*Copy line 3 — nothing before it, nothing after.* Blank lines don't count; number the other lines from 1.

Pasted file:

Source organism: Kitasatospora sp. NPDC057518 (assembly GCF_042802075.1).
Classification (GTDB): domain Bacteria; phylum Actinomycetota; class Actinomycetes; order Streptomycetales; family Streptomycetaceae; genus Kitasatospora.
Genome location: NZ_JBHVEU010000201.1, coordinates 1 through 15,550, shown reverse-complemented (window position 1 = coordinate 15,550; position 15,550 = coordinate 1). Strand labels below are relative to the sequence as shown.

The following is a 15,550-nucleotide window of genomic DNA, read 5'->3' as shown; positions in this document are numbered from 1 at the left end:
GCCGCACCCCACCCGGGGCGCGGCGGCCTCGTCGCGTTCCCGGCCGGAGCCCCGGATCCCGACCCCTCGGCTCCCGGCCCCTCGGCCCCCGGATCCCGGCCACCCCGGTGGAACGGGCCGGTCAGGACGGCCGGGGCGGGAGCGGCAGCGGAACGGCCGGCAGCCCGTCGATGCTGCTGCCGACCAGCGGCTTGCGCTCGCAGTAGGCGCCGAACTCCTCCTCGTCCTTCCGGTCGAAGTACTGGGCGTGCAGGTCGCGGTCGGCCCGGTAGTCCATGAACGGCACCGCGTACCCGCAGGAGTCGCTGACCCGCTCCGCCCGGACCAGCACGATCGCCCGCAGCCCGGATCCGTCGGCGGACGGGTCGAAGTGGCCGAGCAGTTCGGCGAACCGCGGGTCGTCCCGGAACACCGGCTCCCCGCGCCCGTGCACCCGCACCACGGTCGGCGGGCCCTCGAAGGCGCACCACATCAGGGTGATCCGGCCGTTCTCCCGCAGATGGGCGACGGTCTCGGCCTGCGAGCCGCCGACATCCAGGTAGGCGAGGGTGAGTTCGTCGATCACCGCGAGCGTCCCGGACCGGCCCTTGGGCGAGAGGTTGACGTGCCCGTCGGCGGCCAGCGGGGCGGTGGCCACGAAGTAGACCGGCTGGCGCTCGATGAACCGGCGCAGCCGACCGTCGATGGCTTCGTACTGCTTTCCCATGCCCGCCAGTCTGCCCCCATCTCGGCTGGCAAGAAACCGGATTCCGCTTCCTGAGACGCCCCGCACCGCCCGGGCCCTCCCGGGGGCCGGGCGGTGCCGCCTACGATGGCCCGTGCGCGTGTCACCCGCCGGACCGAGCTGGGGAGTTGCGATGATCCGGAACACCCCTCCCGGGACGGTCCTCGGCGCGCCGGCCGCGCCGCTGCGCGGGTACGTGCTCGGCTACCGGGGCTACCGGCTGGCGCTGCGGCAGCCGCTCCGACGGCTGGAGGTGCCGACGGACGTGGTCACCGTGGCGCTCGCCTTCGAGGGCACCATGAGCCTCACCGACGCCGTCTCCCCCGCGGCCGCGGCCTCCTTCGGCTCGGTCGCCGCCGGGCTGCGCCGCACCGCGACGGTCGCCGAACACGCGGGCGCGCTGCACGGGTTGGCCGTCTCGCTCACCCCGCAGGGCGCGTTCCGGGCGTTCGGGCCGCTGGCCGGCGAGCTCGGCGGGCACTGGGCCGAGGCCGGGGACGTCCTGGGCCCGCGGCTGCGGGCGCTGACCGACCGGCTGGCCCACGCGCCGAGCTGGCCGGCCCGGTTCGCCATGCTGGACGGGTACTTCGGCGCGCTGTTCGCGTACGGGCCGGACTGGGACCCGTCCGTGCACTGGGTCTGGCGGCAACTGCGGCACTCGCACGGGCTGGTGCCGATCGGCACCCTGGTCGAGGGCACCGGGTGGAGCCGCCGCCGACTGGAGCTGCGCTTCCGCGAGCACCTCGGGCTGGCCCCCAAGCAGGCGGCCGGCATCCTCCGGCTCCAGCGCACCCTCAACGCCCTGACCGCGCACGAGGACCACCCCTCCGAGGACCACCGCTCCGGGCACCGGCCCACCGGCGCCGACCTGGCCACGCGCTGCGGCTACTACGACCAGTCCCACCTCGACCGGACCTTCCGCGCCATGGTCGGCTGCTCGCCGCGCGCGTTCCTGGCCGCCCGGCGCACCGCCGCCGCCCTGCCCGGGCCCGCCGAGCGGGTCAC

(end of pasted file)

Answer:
Genome location: NZ_JBHVEU010000201.1, coordinates 1 through 15,550, shown reverse-complemented (window position 1 = coordinate 15,550; position 15,550 = coordinate 1). Strand labels below are relative to the sequence as shown.